Bob Sornson was a classroom teacher and school administrator for
over 30 years, and is the founder of the
works with schools and education organizations across the country,
focusing primarily on developing comprehensive programs which support
early learning success, building classroom and school culture to support
the development of social and behavior skills, and offering parent
is the author of a number of books including:
Stand in My Shoes: Kids Learning About Empathy.
"When Emily asks her big sister what the word empathy means, Emily has
no idea that knowing the answer will change how she looks at people...
Empathy is the ability to notice what other people feel. Empathy leads
to the social skills and personal relationships which make our lives
rich and beautiful, and it is something we can help our children learn.
This book teaches young children the value of noticing how other people
feel. Were hoping that many parents read it along with their children."
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Developing Empathy in the Home
Bob Sornson, Early Learning Foundation
1. Start with safety and security. Fear interferes with the development
of empathy. Learning to set clear limits in the home with respect and
love is essential to the development of empathy.
consistent family routines. Find the routines which work for your
family, hopefully including:
study time routine
meals together as a family
chores for the
3. Talk to your
kids. Tell your stories so they learn to see the world from the
perspective of others. Help them learn to notice the lives of others.
4. Self-regulation skills are essential for the development of empathy.
By learning to calm themselves, regulate emotions, delay gratification,
persevere, and stay focused on the right things, students develop the
skills which allow them to look beyond themselves. Donít take
self-regulation skills for granted. By modeling self-regulation,
following your home routines, letting your kids practice waiting (delay
gratification), sharing toys, not always getting their way, and doing
chores, they learn to adapt their emotions and their physical bodies to
the situation. That is self-regulation!
5. Model empathy. Notice the lives of others and act. Or talk about your
experience of using empathy, and about the times you forgot to act with
6. Read great childrenís literature with your kids. Great books draw
children into the lives of the characters, and help them learn to see
the world differently.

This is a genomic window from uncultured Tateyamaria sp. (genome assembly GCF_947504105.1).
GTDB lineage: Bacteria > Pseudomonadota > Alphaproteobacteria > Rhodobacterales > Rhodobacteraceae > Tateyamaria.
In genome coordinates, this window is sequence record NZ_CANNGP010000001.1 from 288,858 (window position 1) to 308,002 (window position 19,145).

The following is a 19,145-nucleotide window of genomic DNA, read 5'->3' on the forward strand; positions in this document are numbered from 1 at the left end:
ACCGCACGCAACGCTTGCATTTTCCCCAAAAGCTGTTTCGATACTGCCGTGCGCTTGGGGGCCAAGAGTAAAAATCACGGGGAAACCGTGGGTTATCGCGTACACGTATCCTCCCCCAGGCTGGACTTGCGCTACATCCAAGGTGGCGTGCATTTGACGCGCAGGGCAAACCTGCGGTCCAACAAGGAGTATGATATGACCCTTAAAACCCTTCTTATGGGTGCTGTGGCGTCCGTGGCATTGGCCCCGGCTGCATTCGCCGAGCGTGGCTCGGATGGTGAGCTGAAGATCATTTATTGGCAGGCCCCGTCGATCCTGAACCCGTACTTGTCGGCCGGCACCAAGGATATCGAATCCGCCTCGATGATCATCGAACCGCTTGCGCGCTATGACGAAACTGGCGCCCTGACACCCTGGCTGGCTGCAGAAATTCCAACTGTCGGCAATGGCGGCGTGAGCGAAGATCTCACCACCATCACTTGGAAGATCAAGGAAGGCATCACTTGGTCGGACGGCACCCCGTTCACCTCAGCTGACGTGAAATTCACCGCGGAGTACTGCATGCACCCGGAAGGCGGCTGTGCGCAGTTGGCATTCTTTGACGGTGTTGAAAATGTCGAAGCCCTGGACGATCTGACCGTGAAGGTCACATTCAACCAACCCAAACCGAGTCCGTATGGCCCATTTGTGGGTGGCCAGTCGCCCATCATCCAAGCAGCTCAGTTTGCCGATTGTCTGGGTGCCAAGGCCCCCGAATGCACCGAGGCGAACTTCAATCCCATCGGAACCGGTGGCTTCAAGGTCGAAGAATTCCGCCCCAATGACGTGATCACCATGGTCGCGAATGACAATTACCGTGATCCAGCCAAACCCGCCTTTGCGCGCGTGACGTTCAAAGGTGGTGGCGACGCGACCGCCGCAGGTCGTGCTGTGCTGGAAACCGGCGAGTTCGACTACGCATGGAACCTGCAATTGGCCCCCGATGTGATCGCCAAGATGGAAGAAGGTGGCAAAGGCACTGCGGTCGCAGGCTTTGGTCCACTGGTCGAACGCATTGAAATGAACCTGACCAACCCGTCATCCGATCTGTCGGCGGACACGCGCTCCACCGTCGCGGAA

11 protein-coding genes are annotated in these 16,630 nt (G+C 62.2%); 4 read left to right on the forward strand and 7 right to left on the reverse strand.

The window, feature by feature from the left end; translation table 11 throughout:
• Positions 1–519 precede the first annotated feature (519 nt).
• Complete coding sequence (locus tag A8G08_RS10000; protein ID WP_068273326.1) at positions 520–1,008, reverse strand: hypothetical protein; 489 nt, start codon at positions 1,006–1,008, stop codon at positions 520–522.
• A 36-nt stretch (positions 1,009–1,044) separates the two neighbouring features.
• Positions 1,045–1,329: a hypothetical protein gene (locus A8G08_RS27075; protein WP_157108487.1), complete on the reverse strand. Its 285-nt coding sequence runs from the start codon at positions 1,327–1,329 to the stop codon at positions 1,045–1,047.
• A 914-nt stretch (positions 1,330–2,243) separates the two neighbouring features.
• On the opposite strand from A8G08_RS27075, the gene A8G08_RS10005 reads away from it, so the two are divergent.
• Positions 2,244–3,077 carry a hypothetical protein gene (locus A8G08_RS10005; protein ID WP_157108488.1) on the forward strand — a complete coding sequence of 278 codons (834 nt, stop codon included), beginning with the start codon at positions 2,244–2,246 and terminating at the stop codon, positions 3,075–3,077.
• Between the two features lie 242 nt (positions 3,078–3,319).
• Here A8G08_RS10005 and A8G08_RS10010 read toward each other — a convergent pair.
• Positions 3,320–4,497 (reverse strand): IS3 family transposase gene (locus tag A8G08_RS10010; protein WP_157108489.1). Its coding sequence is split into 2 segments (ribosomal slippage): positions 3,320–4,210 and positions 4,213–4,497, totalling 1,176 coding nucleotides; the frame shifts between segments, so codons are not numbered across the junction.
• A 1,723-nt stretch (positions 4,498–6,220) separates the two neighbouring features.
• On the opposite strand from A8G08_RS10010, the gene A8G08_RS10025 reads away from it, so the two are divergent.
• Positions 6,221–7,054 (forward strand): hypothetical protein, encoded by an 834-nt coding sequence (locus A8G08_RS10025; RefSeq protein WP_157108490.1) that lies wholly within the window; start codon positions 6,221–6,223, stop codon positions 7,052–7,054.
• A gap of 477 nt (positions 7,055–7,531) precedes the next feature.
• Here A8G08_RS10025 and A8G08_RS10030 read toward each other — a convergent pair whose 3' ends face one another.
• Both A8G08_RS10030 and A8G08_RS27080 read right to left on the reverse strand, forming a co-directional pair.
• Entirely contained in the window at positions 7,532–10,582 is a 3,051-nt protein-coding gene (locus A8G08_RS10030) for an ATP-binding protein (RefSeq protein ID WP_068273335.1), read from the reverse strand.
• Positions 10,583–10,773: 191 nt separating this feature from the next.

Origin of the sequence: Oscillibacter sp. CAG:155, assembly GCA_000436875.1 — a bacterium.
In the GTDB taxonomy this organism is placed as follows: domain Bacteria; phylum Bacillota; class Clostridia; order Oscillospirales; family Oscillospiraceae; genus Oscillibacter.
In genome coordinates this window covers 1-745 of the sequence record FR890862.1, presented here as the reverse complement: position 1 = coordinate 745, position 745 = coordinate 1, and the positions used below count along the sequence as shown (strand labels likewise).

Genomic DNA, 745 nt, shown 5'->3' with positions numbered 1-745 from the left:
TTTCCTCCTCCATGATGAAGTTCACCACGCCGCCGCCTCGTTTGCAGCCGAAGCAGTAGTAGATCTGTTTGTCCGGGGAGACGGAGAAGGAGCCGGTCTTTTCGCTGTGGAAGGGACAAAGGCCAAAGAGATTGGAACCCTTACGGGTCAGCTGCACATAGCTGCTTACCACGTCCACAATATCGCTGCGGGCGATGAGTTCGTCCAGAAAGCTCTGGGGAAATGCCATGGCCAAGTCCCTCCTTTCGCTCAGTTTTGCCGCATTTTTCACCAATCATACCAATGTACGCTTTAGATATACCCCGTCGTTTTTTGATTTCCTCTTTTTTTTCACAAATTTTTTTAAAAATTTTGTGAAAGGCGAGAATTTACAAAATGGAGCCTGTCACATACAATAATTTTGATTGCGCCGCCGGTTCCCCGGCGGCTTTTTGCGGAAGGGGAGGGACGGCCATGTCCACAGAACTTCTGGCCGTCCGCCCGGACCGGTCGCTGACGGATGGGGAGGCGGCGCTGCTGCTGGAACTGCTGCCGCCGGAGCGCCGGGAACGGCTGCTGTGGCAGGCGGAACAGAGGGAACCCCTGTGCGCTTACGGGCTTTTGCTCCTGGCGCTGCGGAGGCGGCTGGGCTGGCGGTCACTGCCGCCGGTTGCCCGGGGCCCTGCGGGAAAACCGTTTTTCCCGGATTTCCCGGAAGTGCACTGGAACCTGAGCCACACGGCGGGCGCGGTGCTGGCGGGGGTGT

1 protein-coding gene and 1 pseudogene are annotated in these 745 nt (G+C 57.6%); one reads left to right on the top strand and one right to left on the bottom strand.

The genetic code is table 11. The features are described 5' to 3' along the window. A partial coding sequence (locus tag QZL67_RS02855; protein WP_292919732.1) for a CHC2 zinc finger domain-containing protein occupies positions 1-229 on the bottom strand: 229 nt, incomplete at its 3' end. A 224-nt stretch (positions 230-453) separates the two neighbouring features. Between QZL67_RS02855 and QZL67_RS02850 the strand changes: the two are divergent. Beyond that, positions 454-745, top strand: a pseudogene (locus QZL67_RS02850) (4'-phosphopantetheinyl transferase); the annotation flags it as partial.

7. Notice the feelings of your kids. Talk about them. Help them learn to
use words to describe their inner experiences.
8. Help your children learn to build play skills and relationships. When
you love someone, you give energy and attention to noticing their
well-being. Loving relationships grow empathy.
Developing Empathy in the Classroom
Bob Sornson, Early Learning Foundation
1. Start by building a classroom culture in which
students feel safe and secure. Students who are afraid of physical or
emotional harm give attention to their own well-being, and have less
ability to notice the well-being of others.
2. Classroom procedures and routines build a sense of
predictable security for children. Well established routines also help
students practice self-regulation skills as they learn how to wait
calmly, recognize the behaviors that lead to positive outcomes in the
classroom, and follow the steps to success.
3. Help students develop listening and observation
skills by planning morning meetings, having discussions about what is
going well and what needs to improve in our classroom, and teaching
specific observation skills and listening which some children have not
learned in the home.
4. Self-regulation skills are the foundation for
empathy. By learning to calm themselves, regulate emotions, delay
gratification, persevere, and stay focused on the right things, students
develop the skills which allow them to look beyond themselves. Donít
take self-regulation skills for granted. Find ways to purposefully help
children develop these skills within the classroom.
5. Consider developing a clear set of expectations for
how adults will treat students and how students will treat each other
within the classroom. Making a commitment to treating each other with
respect, and then learning to stand up and speak up for yourself and for
others helps build a powerful sense of community (The Juice Box Bully,
Bob Sornson, 2011).
6. Use great literature and tell great stories to
inspire students to understand the experience of others.
7. Model empathy. Your students are watching!
8. Relationships matter. Empathy is the ability to
understand how someone feels, but caring about others precedes giving
effort to noticing the experience and feelings of others. Help kids
build relationships which inspire them to trust and care for others.